If you don’t have a full arsenal of lightning equipment, you can filter the photos by what kind of lighting equipment was used to browse photos that are more relevant to you.
If you tried to visit the Nikon Rumors site this morning, you’ve probably gotten an error message. According to the Google information, 47 pages from the site were tested over the last three months, and one page resulted in malicious software downloaded and installed without user consent. It appears that the site was flagged for that content yesterday. Yikes.
Another camera-related site, Cinema5D was attacked last weekend. Sebastian Wöber of Cinema5D wrote that primarily users running older browsers, particularly PC users running IE6 or users who downloaded Java or PDF apps were at risk of malware.
It’s unclear why these photo-related sites were attacked, but it’s a good idea to run a virus check if you frequent either of the sites, especially if you are in the at-risk group. Sophos has more information about the attack, which is common to sites running OpenX ad servers, here.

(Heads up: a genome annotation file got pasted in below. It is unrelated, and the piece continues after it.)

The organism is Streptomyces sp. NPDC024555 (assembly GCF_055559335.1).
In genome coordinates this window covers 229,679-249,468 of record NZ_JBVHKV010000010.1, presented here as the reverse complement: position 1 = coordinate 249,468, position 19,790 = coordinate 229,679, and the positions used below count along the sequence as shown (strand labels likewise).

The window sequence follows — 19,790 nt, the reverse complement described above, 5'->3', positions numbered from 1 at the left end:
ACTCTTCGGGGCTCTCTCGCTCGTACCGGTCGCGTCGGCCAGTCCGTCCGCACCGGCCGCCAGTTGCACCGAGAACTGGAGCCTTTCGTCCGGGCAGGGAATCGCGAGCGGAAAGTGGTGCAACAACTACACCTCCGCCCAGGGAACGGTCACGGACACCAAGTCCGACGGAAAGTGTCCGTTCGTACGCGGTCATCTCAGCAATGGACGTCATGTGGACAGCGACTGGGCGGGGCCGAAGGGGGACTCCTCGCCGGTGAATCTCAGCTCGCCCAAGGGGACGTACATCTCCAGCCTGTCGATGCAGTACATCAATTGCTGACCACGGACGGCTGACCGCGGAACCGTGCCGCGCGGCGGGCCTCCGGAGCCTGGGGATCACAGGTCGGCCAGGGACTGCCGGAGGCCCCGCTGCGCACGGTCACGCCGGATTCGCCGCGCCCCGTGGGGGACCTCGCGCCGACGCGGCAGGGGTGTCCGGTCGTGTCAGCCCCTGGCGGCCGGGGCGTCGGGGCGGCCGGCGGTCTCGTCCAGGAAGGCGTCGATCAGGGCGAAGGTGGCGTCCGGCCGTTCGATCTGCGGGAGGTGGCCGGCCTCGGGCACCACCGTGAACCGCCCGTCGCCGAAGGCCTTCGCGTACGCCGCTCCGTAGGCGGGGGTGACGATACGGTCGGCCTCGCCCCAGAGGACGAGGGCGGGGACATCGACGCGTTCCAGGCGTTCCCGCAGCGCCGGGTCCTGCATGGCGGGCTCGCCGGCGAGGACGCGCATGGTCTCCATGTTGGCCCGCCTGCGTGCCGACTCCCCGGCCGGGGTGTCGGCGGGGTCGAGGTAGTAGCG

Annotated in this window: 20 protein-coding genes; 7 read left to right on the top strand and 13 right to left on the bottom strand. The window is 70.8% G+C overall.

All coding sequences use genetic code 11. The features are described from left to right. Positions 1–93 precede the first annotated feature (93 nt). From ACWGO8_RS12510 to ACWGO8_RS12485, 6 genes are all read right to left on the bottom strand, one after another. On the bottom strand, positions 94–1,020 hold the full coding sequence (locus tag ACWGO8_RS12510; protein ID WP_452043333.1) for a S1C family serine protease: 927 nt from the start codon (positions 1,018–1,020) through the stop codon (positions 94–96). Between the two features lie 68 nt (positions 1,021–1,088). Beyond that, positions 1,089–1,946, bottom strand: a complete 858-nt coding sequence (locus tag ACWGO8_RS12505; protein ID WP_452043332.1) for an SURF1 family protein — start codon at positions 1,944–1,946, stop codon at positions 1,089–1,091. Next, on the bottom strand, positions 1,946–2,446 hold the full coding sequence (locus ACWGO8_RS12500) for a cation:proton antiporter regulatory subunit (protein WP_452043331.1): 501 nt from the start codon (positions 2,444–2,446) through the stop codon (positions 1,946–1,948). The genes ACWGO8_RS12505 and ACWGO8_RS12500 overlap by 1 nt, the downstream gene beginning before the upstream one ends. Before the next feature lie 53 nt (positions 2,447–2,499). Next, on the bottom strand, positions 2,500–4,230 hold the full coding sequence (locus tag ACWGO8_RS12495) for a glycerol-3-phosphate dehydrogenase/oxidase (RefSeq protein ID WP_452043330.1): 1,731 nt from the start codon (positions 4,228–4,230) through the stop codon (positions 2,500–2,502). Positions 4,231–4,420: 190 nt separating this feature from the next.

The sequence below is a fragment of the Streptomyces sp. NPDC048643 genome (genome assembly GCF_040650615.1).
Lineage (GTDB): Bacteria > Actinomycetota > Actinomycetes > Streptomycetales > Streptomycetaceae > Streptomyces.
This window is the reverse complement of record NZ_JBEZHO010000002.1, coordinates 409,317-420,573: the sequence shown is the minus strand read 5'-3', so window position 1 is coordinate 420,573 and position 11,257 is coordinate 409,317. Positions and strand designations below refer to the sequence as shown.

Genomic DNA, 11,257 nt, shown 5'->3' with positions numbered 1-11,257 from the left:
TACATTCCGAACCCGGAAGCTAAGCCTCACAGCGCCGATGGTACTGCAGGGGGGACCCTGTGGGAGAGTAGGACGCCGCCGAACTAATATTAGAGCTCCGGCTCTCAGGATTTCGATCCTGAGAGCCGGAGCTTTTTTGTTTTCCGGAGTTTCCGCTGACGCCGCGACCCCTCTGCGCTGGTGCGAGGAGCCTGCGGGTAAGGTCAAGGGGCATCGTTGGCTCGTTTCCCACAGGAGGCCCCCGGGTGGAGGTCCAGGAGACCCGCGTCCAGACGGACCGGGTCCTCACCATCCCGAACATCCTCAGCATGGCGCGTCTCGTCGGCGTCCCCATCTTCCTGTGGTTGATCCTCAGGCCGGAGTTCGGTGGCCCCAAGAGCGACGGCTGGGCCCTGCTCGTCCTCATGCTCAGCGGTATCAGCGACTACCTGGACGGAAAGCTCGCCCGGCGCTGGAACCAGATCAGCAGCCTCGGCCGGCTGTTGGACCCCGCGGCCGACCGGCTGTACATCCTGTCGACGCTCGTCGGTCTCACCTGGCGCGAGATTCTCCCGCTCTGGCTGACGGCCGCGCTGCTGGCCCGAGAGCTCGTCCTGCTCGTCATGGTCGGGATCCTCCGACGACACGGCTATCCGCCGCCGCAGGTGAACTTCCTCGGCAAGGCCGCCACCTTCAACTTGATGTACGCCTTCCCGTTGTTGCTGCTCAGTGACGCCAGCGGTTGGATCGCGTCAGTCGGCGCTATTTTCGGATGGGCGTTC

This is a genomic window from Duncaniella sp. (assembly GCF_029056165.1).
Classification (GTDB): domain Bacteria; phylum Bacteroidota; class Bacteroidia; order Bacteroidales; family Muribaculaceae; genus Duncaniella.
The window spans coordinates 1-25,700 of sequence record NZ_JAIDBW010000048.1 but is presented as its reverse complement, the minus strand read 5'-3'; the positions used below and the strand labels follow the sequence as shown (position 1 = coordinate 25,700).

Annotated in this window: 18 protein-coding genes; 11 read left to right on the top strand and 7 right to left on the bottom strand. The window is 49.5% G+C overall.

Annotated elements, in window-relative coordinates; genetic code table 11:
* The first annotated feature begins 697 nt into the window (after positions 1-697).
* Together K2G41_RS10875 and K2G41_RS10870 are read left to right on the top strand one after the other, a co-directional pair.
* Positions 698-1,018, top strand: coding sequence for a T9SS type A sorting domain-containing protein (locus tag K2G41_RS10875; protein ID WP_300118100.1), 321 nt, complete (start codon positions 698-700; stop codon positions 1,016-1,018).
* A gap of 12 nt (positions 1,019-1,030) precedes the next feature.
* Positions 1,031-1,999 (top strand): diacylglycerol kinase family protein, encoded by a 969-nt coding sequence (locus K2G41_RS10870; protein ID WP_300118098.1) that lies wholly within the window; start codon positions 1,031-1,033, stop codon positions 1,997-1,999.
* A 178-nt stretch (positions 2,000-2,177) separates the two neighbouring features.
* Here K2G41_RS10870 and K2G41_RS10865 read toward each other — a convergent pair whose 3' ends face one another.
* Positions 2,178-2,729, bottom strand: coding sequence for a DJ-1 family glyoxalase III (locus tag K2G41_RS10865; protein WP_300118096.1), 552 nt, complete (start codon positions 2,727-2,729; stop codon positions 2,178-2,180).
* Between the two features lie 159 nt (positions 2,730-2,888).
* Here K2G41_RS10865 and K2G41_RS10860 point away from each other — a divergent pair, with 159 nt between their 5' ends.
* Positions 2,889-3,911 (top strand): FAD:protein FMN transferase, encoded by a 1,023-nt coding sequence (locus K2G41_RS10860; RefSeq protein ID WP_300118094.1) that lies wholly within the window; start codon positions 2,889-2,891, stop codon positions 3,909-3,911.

If you’ve got boxes of old prints and family photos you’d like to salvage from those awful sticky photo album pages, SnapHaven will scan them for free. For a limited time, the photo storage and backup service is offering free unlimited scans for customers with an active membership — though you’ll have to pay to ship your own prints.
SnapHaven is still the only dedicated photo backup and storage site. They also offer services for making prints, photo books, and other photo gift accessories.
SnapHaven originally launched last December, but has just re-launched with new membership options. Previously, the company had plans based on upload limits, but membership is now available at a yearly flat rate, starting at $49.99. Now, rather than paying more for more space, annual memberships are straightforward and include unlimited photo backup, protected by the company’s 99 year lifetime guarantee. SnapHaven also assures that even if the yearly membership is not renewed, customers can still have full access to the photos for viewing, printing, sharing, and downloading.